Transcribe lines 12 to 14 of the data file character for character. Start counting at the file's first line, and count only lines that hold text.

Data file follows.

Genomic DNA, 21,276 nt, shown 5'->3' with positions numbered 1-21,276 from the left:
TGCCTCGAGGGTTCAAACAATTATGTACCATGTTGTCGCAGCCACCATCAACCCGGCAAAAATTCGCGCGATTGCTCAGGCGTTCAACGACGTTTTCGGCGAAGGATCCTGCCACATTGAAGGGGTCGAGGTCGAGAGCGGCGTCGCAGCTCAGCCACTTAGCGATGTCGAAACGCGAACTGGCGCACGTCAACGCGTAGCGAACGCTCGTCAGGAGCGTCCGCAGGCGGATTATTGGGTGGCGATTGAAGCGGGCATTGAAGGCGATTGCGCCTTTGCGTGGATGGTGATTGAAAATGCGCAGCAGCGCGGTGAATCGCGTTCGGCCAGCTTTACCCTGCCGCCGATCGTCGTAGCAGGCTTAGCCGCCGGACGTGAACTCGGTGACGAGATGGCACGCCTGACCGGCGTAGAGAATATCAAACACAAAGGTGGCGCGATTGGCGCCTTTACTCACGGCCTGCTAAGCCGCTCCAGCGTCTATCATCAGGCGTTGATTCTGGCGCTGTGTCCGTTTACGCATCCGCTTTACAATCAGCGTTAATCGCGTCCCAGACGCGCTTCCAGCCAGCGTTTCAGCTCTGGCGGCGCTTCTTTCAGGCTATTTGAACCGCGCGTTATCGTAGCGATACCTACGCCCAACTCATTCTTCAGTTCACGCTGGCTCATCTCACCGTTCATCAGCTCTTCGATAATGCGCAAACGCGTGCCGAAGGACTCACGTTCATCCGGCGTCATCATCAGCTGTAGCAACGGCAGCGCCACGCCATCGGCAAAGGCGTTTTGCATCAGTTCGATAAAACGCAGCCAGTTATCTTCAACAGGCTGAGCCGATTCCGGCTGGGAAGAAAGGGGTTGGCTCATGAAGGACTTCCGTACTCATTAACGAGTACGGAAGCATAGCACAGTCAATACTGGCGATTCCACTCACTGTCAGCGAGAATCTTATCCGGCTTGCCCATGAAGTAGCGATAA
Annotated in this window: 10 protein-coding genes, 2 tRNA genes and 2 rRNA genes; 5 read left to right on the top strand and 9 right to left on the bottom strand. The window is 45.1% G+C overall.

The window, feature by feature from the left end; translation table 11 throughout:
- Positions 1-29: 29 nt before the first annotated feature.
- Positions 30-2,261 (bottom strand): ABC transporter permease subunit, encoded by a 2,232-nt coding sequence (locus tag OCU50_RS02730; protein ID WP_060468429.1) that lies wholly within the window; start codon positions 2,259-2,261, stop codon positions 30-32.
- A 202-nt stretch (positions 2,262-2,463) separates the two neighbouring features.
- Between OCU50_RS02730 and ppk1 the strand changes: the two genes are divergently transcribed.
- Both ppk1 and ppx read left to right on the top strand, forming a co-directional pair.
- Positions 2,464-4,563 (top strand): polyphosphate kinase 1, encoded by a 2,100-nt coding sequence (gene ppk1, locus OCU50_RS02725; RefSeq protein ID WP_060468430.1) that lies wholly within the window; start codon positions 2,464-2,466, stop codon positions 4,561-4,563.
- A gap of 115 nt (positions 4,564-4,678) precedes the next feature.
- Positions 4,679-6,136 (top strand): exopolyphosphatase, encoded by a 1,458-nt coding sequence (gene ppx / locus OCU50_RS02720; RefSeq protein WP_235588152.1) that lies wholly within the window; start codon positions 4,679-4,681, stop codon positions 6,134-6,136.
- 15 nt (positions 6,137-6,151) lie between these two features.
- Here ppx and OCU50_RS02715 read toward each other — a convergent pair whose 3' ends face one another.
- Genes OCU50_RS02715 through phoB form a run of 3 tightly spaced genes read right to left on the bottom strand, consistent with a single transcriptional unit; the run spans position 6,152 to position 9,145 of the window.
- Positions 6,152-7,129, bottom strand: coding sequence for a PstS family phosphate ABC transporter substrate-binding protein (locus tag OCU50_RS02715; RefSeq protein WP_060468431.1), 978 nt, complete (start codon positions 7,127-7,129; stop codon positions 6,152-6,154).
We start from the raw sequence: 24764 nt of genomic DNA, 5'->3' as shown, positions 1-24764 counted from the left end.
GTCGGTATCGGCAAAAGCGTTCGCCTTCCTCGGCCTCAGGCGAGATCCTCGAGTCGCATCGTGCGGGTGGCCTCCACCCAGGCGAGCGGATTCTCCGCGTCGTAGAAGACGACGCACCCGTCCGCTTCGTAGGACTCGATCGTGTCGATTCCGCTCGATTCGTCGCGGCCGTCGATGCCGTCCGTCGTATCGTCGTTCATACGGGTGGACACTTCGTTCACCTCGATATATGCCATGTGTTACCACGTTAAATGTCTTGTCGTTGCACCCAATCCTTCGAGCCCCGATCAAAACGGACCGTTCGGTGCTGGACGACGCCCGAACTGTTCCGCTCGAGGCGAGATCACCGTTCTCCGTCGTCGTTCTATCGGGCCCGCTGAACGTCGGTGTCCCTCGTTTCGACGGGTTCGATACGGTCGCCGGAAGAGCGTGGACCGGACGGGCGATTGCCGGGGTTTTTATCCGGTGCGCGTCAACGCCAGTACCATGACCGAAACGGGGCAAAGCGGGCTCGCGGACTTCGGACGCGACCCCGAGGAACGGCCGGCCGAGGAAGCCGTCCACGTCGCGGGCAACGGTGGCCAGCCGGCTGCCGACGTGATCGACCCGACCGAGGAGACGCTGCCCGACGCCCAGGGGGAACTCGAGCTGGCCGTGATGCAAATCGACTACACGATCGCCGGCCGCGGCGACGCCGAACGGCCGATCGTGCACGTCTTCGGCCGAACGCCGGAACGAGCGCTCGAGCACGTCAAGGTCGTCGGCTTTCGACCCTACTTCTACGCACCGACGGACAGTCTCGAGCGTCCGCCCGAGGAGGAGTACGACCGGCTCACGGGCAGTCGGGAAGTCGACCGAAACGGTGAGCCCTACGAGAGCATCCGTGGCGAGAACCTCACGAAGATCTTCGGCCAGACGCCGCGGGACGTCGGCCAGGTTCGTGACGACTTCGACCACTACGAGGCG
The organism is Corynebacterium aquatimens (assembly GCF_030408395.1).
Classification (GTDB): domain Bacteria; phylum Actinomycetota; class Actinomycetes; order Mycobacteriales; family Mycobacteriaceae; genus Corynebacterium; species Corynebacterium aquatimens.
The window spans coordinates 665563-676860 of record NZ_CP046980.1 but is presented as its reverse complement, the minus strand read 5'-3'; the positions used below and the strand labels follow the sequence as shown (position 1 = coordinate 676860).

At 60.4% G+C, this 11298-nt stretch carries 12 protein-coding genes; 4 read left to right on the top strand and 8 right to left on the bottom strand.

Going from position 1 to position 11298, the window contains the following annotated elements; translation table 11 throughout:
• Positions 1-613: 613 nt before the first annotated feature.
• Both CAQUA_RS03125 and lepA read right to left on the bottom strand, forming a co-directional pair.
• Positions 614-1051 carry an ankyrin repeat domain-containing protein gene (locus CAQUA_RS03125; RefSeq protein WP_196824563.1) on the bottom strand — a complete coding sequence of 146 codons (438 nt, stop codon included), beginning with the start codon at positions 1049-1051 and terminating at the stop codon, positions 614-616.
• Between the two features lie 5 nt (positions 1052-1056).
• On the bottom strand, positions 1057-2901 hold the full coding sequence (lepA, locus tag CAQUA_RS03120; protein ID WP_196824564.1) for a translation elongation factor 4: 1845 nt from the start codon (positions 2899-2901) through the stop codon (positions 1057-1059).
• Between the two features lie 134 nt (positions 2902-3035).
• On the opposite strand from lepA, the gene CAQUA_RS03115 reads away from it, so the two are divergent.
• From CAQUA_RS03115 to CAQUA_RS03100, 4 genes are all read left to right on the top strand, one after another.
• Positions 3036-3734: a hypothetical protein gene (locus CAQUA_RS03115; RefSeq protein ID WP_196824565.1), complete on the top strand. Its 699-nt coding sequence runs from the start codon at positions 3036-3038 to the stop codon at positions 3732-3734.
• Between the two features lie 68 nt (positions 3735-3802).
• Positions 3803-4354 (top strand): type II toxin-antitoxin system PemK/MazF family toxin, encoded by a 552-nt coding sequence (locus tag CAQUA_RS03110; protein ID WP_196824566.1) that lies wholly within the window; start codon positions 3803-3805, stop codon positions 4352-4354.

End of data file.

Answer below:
- Positions 4,679-6,136 (top strand): exopolyphosphatase, encoded by a 1,458-nt coding sequence (gene ppx / locus OCU50_RS02720; RefSeq protein WP_235588152.1) that lies wholly within the window; start codon positions 4,679-4,681, stop codon positions 6,134-6,136.
- 15 nt (positions 6,137-6,151) lie between these two features.
- Here ppx and OCU50_RS02715 read toward each other — a convergent pair whose 3' ends face one another.